Legal Group Offers Aid To Class Action Lawsuits

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In today's world, lawyers with a conscience are about as rare as a red-shirted student in the UC Berkeley student section at the Big Game. But a Berkeley-based group is helping to prove this stereotype wrong.

In this money-driven society, it would seem that no sane lawyer would defend a poverty-stricken defendant when the plaintiff is the one with all the cash. The Impact Fund, a Berkeley organization founded to provide legal assistance to class action lawsuits against corporations and the government, is helping to balance out the picture.

Since 1993, the Impact Fund has donated more than $2.5 million in legal aid and expenses to various causes. The organization, founded by Bay Area civil rights lawyer Brad Seligman, has funded cases ranging from wheelchair access in Taco Bell to police brutality.

Educated at the Hastings College of Law, Seligman worked in private practice before founding the Impact Fund. In 1992, Seligman successfully litigated the third largest sexual discrimination class action recovery in history, a ruling against Lucky Stores.

But after turning 40, Seligman decided that he was done with life as a private attorney.

"I was a single parent and I wanted to have more flexibility and variety in what I did, without worrying about making a living," Seligman says.

But Seligman did not have retirement in mind when he quit his law firm, and he was not going to let his years of legal training and experience go to waste.

"I wanted to use the money I had made and the skills I had developed to foster big impact cases," he says. "I wanted to help smaller groups in their litigations."

Although based in Berkeley, the Impact Fund remains committed to providing legal aid for cases across the nation. This year, the organization provided assistance to litigations from Oakland to Boston.

In the United States, citizens are entitled to the right to trial by a jury of their peers. But for many black defendants in Alabama, according to a report by the group, the jury that sentenced them to death was filled with whites.

Fed up with this perceived inequality, the Equal Justice Initiative of Alabama filed a class action lawsuit on behalf of black citizens of Elmore County, Ala. With funding from the Impact Fund, the 1998 suit was successful and the state of Alabama agreed to reform their jury selection process in order to ensure more equal representation.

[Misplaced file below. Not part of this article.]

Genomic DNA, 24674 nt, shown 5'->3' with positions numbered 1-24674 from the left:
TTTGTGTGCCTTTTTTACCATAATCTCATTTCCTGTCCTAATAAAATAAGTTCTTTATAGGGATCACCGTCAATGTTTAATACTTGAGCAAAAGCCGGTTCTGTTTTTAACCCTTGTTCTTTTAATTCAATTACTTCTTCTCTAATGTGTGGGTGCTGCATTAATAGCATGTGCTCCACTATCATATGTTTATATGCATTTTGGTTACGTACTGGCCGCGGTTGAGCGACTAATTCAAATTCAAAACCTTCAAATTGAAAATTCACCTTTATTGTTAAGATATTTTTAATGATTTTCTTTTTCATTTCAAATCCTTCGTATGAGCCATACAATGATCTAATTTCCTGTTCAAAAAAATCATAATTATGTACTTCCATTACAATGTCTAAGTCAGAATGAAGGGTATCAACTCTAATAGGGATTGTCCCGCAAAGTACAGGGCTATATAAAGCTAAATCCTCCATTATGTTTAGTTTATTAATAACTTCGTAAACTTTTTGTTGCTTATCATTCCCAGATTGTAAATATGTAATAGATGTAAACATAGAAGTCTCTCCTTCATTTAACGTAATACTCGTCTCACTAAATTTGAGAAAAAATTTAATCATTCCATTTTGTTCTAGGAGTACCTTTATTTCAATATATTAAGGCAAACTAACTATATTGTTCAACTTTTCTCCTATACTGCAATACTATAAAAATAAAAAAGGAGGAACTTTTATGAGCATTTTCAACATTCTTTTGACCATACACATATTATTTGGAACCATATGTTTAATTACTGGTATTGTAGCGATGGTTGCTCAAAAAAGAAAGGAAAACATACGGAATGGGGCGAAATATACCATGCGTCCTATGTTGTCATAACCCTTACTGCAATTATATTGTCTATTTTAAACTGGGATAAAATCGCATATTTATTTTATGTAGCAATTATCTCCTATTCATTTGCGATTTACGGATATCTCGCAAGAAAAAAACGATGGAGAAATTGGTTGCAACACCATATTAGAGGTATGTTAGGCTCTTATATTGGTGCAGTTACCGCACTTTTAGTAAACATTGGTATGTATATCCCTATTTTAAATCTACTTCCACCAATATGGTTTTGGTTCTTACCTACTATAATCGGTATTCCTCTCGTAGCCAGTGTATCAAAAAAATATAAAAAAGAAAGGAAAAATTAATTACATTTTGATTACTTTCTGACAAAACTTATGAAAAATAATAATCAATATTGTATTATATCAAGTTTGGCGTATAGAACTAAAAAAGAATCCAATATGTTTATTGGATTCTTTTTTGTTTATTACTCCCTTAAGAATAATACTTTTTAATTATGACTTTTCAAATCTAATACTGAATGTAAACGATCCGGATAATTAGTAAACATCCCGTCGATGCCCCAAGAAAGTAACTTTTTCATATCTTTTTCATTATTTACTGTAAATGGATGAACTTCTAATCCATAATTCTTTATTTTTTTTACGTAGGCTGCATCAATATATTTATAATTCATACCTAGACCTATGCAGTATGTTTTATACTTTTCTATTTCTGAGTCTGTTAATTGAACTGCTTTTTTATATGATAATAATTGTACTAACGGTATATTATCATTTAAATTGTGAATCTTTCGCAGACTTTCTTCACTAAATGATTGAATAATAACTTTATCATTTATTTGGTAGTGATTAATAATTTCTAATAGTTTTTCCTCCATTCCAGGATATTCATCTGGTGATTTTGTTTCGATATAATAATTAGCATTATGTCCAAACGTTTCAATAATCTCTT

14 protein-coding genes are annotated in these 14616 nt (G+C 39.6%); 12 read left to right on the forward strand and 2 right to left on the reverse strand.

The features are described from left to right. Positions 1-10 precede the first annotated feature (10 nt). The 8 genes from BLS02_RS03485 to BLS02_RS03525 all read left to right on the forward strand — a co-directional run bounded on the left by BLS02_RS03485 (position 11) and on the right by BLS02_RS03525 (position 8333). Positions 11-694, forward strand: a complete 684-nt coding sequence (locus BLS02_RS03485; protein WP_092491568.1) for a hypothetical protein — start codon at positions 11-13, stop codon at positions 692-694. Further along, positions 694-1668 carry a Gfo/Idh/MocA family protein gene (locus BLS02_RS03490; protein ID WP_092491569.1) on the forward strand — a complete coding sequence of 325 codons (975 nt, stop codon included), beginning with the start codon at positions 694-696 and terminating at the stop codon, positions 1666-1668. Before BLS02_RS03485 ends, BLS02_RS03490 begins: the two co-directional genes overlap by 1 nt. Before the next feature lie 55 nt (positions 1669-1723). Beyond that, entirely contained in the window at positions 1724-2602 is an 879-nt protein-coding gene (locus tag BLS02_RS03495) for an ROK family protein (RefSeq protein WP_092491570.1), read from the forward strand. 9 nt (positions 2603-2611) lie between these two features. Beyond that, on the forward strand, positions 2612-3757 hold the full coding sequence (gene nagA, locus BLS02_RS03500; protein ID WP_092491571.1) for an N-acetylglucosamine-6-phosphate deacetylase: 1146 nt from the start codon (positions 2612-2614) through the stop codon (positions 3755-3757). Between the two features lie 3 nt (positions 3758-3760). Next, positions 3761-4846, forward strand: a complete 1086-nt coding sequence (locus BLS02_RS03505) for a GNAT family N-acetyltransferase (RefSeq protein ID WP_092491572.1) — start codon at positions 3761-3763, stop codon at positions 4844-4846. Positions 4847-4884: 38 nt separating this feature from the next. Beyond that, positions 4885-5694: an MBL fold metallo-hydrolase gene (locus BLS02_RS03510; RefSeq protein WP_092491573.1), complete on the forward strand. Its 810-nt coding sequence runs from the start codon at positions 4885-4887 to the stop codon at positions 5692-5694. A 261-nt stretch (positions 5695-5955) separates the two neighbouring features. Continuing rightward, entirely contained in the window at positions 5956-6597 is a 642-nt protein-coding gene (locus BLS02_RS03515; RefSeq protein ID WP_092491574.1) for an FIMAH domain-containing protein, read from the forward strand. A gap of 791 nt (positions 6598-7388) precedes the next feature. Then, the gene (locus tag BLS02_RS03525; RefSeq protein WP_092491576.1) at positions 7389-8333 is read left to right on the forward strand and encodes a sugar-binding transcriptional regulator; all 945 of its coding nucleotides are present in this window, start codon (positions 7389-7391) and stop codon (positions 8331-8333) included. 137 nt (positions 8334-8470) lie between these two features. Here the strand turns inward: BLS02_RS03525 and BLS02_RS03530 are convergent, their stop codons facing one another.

One of the project's most impressive victories occurred in Ward Valley, where the state of California attempted to build a nuclear waste dump near "sensitive" water areas, Seligman says.

"At the end of the many-year struggle, the project was shut down," he says. "The waste plant will never be built there, and the desert tortoise will be saved."

Although donating money to class action lawsuits has proved successful for the Impact Fund, they are now taking their quest for justice even further. The Equal Justice Litigation Project, a subsidiary of the Impact Fund, was established to further this cause.

The project is based on the idea that to advance justice, small firms and non-profit organizations need legal skills and expertise to try their own cases. The project trains lawyers from these firms and organizations to pursue their own litigation and create a model of class action effectiveness across the nation.

Another project started by the Impact Fund is the Discrimination Resource Center. This center, also the brainchild of Seligman, investigates job discrimination by sending "testers" of different races, genders and backgrounds to job interviews and studying hiring patterns.

"The Discrimination Resource Center is one of only three employment discrimination investigators in the country," says Ana Newnis, project coordinator. "I had always been interested in employment policy, and when I heard Brad Seligman was starting this center, I jumped at the chance (to be involved)."

The Impact Fund gets financial support from two main sources. Their largest source is grants from other public interest organizations, such as the Public Welfare Foundation of Washington, D.C. and the California Consumer Protection Foundation of Sebastopol.

Personal gifts are the Impact Fund's second major source of income. The organization also brings in a limited amount of money from unclaimed damages from previous class-action suits. The vast majority of public contributors are from California, where the group has focused its attention.

"The Impact Fund has provided us with many types of support, mostly for non-lawyer issues like expert consultation," says Steve Fleischli, executive director of the Santa Monica Baykeeper. "They've been wonderful. There are few groups willing to support such litigation, especially at the grass roots level."

The Santa Monica Baykeeper monitors the environmental health of the Santa Monica and San Pedro bays. With the help of the Impact Fund, they filed a lawsuit against the city of Santa Monica for alleged violations of the Clean Water Act resulting in raw sewage spilling into poor neighborhoods near the bay. The suit is pending.

Many cases the Impact Fund supports, including the suit against Santa Monica, take many years to complete. But Seligman and the organizations he supports never lose hope.

"We have definitely been successful," says Seligman. "We've been going for about seven years and granted over $2.5 million. The cases we've funded all cross the country have led to impressive victories in a range of areas. I am honored and proud to help dedicated and hard-working people in their struggles."


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